ON, FOR, WITH STRUCTURE: TANYA LUKIN LINKLATER’S MY MIND IS WITH THE WEATHER by Malini Guha has been published in Mediapolis: A Journal of Cities and Culture, no. 4, Screening Canada, vol. 7, November 16, 2022. 


To read the essay, please visit:






Tsēmā Igharas: Hughadēsłēł — give it all away

September 24 – December 10, 2022
SFU Gallery

Hughadēsłēł — give it all away gestures towards concepts of value within Igharas’ ongoing practice, which is concerned with land, embodiment, sustainability, and industrial extraction. Her preparation for this project ranged from harvesting and processing berries, teas, and salmon in her home Tāłtān territory to the development of sculpture with materials connected to mine sites. In the exhibition, Igharas undertakes a series of approaches in art-making and display that invite the participation of the viewer.

Organized by SFU Galleries with Tanya Lukin Linklater

Tsēmā Igharas is an award-winning interdisciplinary artist, mentor, mentee and descendant of Tāłtān Matriarchy. Using strategies of care and resistance, Igharas creates work that connects materials to mine sites and bodies to the land. This practice cites her Indigenous mentorships, Potlatch, studies in visual culture, and time in the mountains. She has studied at K'saan, Emily Carr University of Art and Design, and earned an Interdisciplinary Masters of Art Media and Design from OCADu. Tsēmā Igharas has exhibited and performed on Turtle Island, and beyond.


Tanya Lukin Linklater’s performances, works for camera, installations, and writings centre Indigenous peoples’ lived experience, (home)lands, and structures of sustenance. Her performances in relation to objects in exhibition, scores, and ancestral belongings generate what she has come to call felt structures. Tanya’s work has been shown at the Aichi Triennale, Toronto Biennial of Art, New Museum Triennial, San Francisco Museum of Modern Art, Chicago Architecture Biennial, Art Gallery of Ontario, and elsewhere. In 2021 she received the Herb Alpert Award in the Arts for Visual Art. Tanya Lukin Linklater is represented by Catriona Jeffries, Vancouver. Her Alutiiq/Sugpiaq homelands are in southwestern Alaska, and she lives and works in northern Ontario.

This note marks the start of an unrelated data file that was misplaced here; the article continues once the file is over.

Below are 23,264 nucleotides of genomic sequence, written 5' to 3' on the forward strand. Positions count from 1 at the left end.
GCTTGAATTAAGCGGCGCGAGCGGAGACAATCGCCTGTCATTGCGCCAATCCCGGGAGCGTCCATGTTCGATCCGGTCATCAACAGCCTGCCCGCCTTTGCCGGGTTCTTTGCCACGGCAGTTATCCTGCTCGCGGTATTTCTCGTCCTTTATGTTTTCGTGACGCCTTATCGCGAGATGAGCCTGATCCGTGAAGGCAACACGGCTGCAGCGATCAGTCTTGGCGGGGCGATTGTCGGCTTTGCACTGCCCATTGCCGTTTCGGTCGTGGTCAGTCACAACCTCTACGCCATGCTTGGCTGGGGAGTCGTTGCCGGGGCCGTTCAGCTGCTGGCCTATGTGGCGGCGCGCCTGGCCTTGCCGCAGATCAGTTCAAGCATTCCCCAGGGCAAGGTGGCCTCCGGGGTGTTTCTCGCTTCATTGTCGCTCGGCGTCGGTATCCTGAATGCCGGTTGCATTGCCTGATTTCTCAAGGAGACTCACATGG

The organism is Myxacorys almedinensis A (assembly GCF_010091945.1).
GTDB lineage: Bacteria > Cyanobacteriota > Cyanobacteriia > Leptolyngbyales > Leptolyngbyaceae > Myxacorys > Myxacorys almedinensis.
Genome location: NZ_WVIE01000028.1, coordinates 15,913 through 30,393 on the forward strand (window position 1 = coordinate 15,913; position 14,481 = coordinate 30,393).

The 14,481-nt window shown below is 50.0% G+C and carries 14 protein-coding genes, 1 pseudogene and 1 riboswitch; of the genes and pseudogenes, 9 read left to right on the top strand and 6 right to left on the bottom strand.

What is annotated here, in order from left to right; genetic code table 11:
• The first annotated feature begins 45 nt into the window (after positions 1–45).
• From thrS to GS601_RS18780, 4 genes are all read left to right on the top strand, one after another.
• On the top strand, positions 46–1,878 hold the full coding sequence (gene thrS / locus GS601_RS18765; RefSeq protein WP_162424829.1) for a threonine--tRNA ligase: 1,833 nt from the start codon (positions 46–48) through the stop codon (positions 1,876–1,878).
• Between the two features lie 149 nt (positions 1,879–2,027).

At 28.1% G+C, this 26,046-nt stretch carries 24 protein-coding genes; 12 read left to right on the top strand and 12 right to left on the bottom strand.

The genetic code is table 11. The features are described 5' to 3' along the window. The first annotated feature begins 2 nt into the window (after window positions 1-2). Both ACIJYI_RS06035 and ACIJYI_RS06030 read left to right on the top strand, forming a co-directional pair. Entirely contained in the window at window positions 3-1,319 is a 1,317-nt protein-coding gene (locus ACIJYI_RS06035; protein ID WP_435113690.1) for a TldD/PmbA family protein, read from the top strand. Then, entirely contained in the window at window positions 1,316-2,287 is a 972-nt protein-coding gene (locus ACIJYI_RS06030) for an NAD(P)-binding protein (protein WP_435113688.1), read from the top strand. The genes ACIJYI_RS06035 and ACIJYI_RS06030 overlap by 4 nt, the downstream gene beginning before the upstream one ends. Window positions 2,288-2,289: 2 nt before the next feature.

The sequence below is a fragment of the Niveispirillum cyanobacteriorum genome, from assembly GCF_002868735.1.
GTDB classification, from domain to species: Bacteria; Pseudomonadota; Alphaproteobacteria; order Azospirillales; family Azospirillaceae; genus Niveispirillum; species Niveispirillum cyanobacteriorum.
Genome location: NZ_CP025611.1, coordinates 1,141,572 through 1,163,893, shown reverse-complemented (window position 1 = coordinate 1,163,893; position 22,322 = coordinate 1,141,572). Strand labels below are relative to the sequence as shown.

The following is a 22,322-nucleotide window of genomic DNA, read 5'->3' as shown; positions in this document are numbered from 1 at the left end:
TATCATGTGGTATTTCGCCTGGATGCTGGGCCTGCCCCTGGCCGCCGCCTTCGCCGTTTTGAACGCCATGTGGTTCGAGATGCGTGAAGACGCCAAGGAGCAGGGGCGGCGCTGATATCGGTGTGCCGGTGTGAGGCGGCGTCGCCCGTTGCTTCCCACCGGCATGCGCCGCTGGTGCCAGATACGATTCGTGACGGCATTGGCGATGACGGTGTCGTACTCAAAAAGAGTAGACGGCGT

Tanya Lukin Linklater
breath ,’ echo
November 12, 2022–January 7, 2022
Opening November 10, 6-8pm

Catriona Jeffries 

950 East Cordova Street    

Vancouver BC




Tanya Lukin Linklater's practice centers knowledge production in and through conversation and embodied practices. Her work encompasses, but is not limited to, performance, dance, video, drawing, photography, installation, and writing. Originating from the Native Villages of Afognak and Port Lions, southern Alaska, and living and working in North Bay, Ontario for over a decade, her work reckons with histories that affect Indigenous peoples' lives, lands, and ideas. Considering collaboration an anticolonial approach, she often produces work alongside dancers, composers, musicians, and poets, in relation to museums, objects in exhibition, scores, and cultural belongings. In her first solo exhibition with the gallery, she presents three distinct, yet iterative recent projects.


Lukin Linklater’s ongoing series of Hair Prints (2022) is produced by coating her hair in natural pigments of crushed strawberry, blueberry, and raspberry, and then using the gesture of her hair to transfer them to paper. “I undertook a series of movements in [the] studio allowing for my hair to fall, move across, and be pressed into the paper following my body.” Captured in the works are ephemeral moments and experiences. The mark making connected to the body registers choreography in the print itself, articulating action beyond the object.


Held in the air I never fell (spring lightning sweetgrass song) (2022), commissioned for the Toronto Biennial of Art, comprises a round platform of wood and copper, above which rises a suspended composition of colorful textile scarves. The wood of the platform was milled from ash trees culled as part of a municipal program to control the spread of emerald ash borer, a devastating invasive species. The use of copper leaf on the platform points to the element’s significance in Indigenous communities as a signifier of both inherited and communal wealth. The kokhom scarves (“kohkom” is Cree for “grandmother”) are a recurring material in her practice, and for Lukin Linklater, the scarves are a way to evoke “women’s intergenerational, embodied, experiential (and sometimes land-based) knowledge.” By referring to the wood structure as a “performance platform,” as a material, the work suggests that not only could a body activate it, but perhaps the scarves themselves are already “performing” in their formation.